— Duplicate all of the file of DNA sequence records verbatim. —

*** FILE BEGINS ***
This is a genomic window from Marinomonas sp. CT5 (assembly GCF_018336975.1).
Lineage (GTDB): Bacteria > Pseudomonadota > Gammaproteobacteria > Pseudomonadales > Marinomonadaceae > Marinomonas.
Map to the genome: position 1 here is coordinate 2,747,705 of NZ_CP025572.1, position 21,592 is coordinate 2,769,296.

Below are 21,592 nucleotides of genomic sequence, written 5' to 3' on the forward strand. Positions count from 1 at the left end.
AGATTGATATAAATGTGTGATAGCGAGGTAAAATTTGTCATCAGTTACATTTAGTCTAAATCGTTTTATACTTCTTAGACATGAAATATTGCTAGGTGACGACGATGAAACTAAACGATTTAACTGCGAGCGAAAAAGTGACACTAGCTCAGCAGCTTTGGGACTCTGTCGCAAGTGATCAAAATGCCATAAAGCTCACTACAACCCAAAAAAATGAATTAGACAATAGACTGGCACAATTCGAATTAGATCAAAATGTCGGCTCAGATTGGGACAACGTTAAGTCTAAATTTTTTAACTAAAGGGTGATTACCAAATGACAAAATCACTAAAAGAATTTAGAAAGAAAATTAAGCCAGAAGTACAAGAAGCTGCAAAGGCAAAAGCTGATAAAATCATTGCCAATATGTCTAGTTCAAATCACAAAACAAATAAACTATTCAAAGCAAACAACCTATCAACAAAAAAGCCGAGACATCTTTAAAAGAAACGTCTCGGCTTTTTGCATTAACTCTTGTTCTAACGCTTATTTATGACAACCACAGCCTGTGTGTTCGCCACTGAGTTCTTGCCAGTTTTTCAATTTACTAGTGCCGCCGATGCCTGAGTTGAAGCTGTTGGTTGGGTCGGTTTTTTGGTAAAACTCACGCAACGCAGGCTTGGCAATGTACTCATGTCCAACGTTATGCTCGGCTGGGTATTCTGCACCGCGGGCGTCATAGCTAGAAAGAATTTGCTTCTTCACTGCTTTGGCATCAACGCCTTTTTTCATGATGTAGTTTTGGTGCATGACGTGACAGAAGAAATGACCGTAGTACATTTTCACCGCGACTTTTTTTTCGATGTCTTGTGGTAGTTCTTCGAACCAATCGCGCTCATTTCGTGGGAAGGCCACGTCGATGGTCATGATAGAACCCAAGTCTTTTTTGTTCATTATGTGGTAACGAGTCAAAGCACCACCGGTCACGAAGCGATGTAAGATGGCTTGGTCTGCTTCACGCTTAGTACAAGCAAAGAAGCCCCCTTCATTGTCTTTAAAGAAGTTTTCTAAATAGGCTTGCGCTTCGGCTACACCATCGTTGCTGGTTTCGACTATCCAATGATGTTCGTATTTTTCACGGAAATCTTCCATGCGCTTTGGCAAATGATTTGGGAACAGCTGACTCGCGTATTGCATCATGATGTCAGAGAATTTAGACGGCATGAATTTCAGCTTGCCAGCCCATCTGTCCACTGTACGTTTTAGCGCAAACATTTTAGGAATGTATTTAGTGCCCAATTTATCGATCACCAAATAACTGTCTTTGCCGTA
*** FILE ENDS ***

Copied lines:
This is a genomic window from Marinomonas sp. CT5 (assembly GCF_018336975.1).
Lineage (GTDB): Bacteria > Pseudomonadota > Gammaproteobacteria > Pseudomonadales > Marinomonadaceae > Marinomonas.
Map to the genome: position 1 here is coordinate 2,747,705 of NZ_CP025572.1, position 21,592 is coordinate 2,769,296.

Below are 21,592 nucleotides of genomic sequence, written 5' to 3' on the forward strand. Positions count from 1 at the left end.
AGATTGATATAAATGTGTGATAGCGAGGTAAAATTTGTCATCAGTTACATTTAGTCTAAATCGTTTTATACTTCTTAGACATGAAATATTGCTAGGTGACGACGATGAAACTAAACGATTTAACTGCGAGCGAAAAAGTGACACTAGCTCAGCAGCTTTGGGACTCTGTCGCAAGTGATCAAAATGCCATAAAGCTCACTACAACCCAAAAAAATGAATTAGACAATAGACTGGCACAATTCGAATTAGATCAAAATGTCGGCTCAGATTGGGACAACGTTAAGTCTAAATTTTTTAACTAAAGGGTGATTACCAAATGACAAAATCACTAAAAGAATTTAGAAAGAAAATTAAGCCAGAAGTACAAGAAGCTGCAAAGGCAAAAGCTGATAAAATCATTGCCAATATGTCTAGTTCAAATCACAAAACAAATAAACTATTCAAAGCAAACAACCTATCAACAAAAAAGCCGAGACATCTTTAAAAGAAACGTCTCGGCTTTTTGCATTAACTCTTGTTCTAACGCTTATTTATGACAACCACAGCCTGTGTGTTCGCCACTGAGTTCTTGCCAGTTTTTCAATTTACTAGTGCCGCCGATGCCTGAGTTGAAGCTGTTGGTTGGGTCGGTTTTTTGGTAAAACTCACGCAACGCAGGCTTGGCAATGTACTCATGTCCAACGTTATGCTCGGCTGGGTATTCTGCACCGCGGGCGTCATAGCTAGAAAGAATTTGCTTCTTCACTGCTTTGGCATCAACGCCTTTTTTCATGATGTAGTTTTGGTGCATGACGTGACAGAAGAAATGACCGTAGTACATTTTCACCGCGACTTTTTTTTCGATGTCTTGTGGTAGTTCTTCGAACCAATCGCGCTCATTTCGTGGGAAGGCCACGTCGATGGTCATGATAGAACCCAAGTCTTTTTTGTTCATTATGTGGTAACGAGTCAAAGCACCACCGGTCACGAAGCGATGTAAGATGGCTTGGTCTGCTTCACGCTTAGTACAAGCAAAGAAGCCCCCTTCATTGTCTTTAAAGAAGTTTTCTAAATAGGCTTGCGCTTCGGCTACACCATCGTTGCTGGTTTCGACTATCCAATGATGTTCGTATTTTTCACGGAAATCTTCCATGCGCTTTGGCAAATGATTTGGGAACAGCTGACTCGCGTATTGCATCATGATGTCAGAGAATTTAGACGGCATGAATTTCAGCTTGCCAGCCCATCTGTCCACTGTACGTTTTAGCGCAAACATTTTAGGAATGTATTTAGTGCCCAATTTATCGATCACCAAATAACTGTCTTTGCCGTA